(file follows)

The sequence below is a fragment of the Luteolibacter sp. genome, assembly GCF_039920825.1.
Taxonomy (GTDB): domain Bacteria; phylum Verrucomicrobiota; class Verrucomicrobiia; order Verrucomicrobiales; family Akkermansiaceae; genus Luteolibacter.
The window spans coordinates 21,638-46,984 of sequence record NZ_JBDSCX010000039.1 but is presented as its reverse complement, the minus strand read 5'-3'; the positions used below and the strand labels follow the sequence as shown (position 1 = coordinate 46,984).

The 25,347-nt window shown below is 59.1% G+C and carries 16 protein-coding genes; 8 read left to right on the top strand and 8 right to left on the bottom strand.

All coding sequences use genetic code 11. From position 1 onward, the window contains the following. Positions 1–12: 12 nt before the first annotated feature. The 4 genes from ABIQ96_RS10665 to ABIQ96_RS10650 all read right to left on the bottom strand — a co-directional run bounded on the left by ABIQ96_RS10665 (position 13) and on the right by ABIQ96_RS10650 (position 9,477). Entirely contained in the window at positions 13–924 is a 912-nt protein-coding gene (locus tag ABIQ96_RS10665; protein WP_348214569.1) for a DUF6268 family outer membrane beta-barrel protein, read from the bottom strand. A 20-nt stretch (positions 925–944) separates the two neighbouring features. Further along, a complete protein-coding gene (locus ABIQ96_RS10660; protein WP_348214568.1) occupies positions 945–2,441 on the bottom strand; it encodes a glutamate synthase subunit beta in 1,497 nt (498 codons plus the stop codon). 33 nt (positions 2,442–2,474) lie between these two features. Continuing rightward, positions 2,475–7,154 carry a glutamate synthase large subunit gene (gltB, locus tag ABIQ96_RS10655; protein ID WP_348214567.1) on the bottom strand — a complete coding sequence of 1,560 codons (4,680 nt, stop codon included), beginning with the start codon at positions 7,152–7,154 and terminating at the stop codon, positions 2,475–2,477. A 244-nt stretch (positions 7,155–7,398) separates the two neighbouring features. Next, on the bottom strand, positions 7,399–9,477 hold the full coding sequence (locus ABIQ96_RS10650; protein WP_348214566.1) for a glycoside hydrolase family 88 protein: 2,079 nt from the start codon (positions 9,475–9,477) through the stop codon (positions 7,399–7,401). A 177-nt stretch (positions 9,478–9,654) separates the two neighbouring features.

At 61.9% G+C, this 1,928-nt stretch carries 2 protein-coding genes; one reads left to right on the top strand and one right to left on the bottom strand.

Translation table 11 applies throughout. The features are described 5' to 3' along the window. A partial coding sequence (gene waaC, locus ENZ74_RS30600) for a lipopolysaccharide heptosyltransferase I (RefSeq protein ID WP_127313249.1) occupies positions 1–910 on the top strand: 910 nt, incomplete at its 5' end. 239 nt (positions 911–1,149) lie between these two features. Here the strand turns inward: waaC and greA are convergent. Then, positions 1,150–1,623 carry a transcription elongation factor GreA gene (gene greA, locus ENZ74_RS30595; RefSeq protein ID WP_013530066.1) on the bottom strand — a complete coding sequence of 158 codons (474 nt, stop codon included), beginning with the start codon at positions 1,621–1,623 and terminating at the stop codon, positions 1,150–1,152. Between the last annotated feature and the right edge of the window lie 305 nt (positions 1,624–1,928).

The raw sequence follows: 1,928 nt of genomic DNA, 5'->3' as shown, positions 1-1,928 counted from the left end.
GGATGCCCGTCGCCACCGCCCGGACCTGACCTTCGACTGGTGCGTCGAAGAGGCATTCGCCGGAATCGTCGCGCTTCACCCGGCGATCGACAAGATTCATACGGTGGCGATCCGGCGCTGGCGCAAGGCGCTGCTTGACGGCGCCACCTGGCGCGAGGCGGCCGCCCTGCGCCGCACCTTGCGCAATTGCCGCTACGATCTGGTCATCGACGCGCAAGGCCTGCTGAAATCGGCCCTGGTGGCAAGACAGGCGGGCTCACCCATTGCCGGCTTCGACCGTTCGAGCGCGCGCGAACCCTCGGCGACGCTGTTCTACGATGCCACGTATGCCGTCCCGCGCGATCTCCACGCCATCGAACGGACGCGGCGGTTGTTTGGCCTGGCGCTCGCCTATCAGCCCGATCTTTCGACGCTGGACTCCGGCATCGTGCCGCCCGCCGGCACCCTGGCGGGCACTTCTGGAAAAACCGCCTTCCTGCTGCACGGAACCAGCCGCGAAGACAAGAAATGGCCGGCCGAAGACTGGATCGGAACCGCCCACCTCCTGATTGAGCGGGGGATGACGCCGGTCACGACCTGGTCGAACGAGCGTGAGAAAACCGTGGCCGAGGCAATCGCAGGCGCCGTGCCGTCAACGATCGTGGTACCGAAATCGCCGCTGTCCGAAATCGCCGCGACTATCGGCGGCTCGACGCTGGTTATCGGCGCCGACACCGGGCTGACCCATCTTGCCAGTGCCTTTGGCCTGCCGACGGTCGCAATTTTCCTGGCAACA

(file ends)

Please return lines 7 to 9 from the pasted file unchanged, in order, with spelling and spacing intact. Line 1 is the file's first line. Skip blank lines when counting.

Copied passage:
Translation table 11 applies throughout. The features are described 5' to 3' along the window. A partial coding sequence (gene waaC, locus ENZ74_RS30600) for a lipopolysaccharide heptosyltransferase I (RefSeq protein ID WP_127313249.1) occupies positions 1–910 on the top strand: 910 nt, incomplete at its 5' end. 239 nt (positions 911–1,149) lie between these two features. Here the strand turns inward: waaC and greA are convergent. Then, positions 1,150–1,623 carry a transcription elongation factor GreA gene (gene greA, locus ENZ74_RS30595; RefSeq protein ID WP_013530066.1) on the bottom strand — a complete coding sequence of 158 codons (474 nt, stop codon included), beginning with the start codon at positions 1,621–1,623 and terminating at the stop codon, positions 1,150–1,152. Between the last annotated feature and the right edge of the window lie 305 nt (positions 1,624–1,928).

The raw sequence follows: 1,928 nt of genomic DNA, 5'->3' as shown, positions 1-1,928 counted from the left end.
GGATGCCCGTCGCCACCGCCCGGACCTGACCTTCGACTGGTGCGTCGAAGAGGCATTCGCCGGAATCGTCGCGCTTCACCCGGCGATCGACAAGATTCATACGGTGGCGATCCGGCGCTGGCGCAAGGCGCTGCTTGACGGCGCCACCTGGCGCGAGGCGGCCGCCCTGCGCCGCACCTTGCGCAATTGCCGCTACGATCTGGTCATCGACGCGCAAGGCCTGCTGAAATCGGCCCTGGTGGCAAGACAGGCGGGCTCACCCATTGCCGGCTTCGACCGTTCGAGCGCGCGCGAACCCTCGGCGACGCTGTTCTACGATGCCACGTATGCCGTCCCGCGCGATCTCCACGCCATCGAACGGACGCGGCGGTTGTTTGGCCTGGCGCTCGCCTATCAGCCCGATCTTTCGACGCTGGACTCCGGCATCGTGCCGCCCGCCGGCACCCTGGCGGGCACTTCTGGAAAAACCGCCTTCCTGCTGCACGGAACCAGCCGCGAAGACAAGAAATGGCCGGCCGAAGACTGGATCGGAACCGCCCACCTCCTGATTGAGCGGGGGATGACGCCGGTCACGACCTGGTCGAACGAGCGTGAGAAAACCGTGGCCGAGGCAATCGCAGGCGCCGTGCCGTCAACGATCGTGGTACCGAAATCGCCGCTGTCCGAAATCGCCGCGACTATCGGCGGCTCGACGCTGGTTATCGGCGCCGACACCGGGCTGACCCATCTTGCCAGTGCCTTTGGCCTGCCGACGGTCGCAATTTTCCTGGCAACA